Steven Stellman - Smoking and lung cancer in women: findings in a prospective study

Document created by Steven Stellman on Dec 1, 2016
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  Garfinkel, L., Stellman, S. D. 48 (23) 6951-5-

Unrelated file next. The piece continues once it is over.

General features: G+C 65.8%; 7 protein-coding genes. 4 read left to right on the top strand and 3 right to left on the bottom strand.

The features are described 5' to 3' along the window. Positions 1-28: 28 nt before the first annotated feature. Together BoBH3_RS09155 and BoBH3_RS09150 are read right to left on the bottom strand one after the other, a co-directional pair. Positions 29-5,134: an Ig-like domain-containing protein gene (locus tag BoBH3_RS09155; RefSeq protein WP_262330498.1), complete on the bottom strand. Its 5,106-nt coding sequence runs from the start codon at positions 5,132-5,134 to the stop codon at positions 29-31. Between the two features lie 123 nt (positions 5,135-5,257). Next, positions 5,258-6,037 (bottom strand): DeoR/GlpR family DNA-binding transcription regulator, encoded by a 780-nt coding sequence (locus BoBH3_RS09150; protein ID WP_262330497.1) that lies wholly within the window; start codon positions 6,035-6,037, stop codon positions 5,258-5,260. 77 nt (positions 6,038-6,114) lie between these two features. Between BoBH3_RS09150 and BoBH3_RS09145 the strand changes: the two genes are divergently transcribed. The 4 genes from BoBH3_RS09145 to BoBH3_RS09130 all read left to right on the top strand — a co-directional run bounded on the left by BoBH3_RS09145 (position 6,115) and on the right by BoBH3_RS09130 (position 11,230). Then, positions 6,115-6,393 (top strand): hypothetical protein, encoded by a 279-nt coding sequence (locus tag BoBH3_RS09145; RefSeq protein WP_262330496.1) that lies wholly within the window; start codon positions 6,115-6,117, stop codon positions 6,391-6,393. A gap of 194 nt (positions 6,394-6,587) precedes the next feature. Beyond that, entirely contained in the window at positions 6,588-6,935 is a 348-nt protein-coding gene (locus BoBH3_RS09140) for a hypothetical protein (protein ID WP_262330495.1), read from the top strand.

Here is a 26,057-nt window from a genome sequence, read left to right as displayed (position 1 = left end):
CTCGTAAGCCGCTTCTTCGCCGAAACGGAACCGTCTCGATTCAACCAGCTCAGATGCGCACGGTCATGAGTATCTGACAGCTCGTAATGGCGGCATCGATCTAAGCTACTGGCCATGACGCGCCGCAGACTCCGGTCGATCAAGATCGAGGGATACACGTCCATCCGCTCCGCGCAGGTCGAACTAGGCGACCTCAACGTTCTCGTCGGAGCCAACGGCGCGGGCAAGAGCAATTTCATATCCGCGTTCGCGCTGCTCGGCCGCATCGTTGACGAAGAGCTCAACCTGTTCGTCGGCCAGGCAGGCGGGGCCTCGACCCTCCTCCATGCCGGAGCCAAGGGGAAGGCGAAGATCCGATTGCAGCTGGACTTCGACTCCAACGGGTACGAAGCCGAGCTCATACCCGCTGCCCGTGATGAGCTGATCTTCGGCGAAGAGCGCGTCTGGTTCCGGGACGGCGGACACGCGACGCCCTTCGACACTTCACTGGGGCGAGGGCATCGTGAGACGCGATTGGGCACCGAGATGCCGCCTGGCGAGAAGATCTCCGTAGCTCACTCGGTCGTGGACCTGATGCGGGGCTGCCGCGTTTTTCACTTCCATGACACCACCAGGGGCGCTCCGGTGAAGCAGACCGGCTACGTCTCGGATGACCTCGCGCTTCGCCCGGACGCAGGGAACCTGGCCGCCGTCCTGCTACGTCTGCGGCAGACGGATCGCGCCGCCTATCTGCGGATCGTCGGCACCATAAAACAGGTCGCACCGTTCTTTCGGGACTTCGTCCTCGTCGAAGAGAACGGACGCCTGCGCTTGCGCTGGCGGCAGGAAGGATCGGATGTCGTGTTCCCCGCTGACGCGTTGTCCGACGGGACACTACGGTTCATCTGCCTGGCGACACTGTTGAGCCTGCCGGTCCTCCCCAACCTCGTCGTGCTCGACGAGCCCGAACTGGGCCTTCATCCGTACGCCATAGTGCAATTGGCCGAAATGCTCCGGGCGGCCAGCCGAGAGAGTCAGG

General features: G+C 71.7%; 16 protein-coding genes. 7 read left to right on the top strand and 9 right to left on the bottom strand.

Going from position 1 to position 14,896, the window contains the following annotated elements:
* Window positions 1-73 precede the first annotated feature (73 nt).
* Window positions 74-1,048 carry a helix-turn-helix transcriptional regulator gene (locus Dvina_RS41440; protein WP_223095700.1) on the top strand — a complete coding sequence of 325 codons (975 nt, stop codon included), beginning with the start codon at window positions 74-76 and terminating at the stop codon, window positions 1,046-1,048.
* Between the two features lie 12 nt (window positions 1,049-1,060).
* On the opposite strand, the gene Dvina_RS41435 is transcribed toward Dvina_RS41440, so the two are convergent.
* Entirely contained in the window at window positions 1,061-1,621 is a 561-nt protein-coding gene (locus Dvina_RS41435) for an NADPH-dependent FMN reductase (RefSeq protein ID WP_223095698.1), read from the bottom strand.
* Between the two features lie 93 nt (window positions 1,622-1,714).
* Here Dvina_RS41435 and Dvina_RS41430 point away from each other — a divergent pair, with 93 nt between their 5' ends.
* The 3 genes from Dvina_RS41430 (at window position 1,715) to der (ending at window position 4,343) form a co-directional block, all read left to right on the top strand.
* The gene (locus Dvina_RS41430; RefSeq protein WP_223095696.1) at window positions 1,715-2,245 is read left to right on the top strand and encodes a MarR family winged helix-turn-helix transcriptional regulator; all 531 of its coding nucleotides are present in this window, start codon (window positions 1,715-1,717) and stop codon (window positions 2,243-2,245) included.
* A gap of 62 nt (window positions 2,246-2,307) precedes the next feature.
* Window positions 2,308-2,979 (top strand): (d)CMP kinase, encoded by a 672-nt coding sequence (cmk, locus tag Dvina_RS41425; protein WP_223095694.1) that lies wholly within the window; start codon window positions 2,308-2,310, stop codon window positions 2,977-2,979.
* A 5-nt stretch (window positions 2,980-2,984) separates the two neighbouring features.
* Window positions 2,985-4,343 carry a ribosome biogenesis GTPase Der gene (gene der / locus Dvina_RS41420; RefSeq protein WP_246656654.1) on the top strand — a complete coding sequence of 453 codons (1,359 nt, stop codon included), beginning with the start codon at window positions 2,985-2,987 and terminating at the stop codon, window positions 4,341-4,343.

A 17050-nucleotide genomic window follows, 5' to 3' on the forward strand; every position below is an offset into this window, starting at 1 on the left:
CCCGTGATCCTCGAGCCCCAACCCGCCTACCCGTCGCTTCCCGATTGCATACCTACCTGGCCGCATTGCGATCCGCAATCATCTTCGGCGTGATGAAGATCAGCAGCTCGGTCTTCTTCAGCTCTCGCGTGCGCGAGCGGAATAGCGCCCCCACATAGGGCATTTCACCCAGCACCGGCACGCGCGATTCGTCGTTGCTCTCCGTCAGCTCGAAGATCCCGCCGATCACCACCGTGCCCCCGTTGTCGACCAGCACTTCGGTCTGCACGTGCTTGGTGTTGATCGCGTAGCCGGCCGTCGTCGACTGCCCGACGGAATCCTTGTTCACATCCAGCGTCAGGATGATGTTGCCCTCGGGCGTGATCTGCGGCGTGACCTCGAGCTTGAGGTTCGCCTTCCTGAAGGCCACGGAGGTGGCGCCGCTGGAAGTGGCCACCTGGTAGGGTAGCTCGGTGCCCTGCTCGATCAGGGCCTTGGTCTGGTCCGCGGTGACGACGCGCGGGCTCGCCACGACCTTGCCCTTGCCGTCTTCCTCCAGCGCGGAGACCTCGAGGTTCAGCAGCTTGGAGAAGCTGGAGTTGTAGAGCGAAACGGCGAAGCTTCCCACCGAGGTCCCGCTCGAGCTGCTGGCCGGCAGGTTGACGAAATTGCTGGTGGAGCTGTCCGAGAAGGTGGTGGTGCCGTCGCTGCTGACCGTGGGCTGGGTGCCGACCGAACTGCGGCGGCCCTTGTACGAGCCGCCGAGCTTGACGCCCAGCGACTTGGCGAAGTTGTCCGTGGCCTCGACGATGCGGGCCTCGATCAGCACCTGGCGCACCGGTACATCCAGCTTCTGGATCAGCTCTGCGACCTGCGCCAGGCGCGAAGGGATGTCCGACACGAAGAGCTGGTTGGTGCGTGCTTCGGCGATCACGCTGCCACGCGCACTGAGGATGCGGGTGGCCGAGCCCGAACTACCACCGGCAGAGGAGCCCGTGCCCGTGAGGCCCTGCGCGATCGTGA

Abstract: Lung cancer rates in relation to   smoking habits were studied in a cohort of 619,225 women traced   over a 4-yr period (1982 to 1986). A total of 1,006 lung cancer   deaths was recorded. The standardized mortality ratio (SMR) for   women smokers was 12.7 for current smokers and 4.8 for exsmokers.   For those women without a history of chronic diseases, the SMR   rose to 17.6 for current smokers. The SMRs rose with the number   of cigarettes smoked per day to 22.0 for women who smoked 31 or   more per day. SMRs also increased with depth of inhalation; this   increase was independent of the number smoked per day. SMRs also   increased by duration of smoking and decreased with cessation of   smoking. Mortality ratios for lung cancer in women ranged from   about 2 to 1 to 3 to 1 in studies carried out in the 1950s and   1960s. As women have begun to smoke earlier in life, smoke more   cigarettes a day, and inhale more deeply, we are now observing   much higher SMRs in women with lung cancer, similar in magnitude   to those seen in men in the earlier studies.

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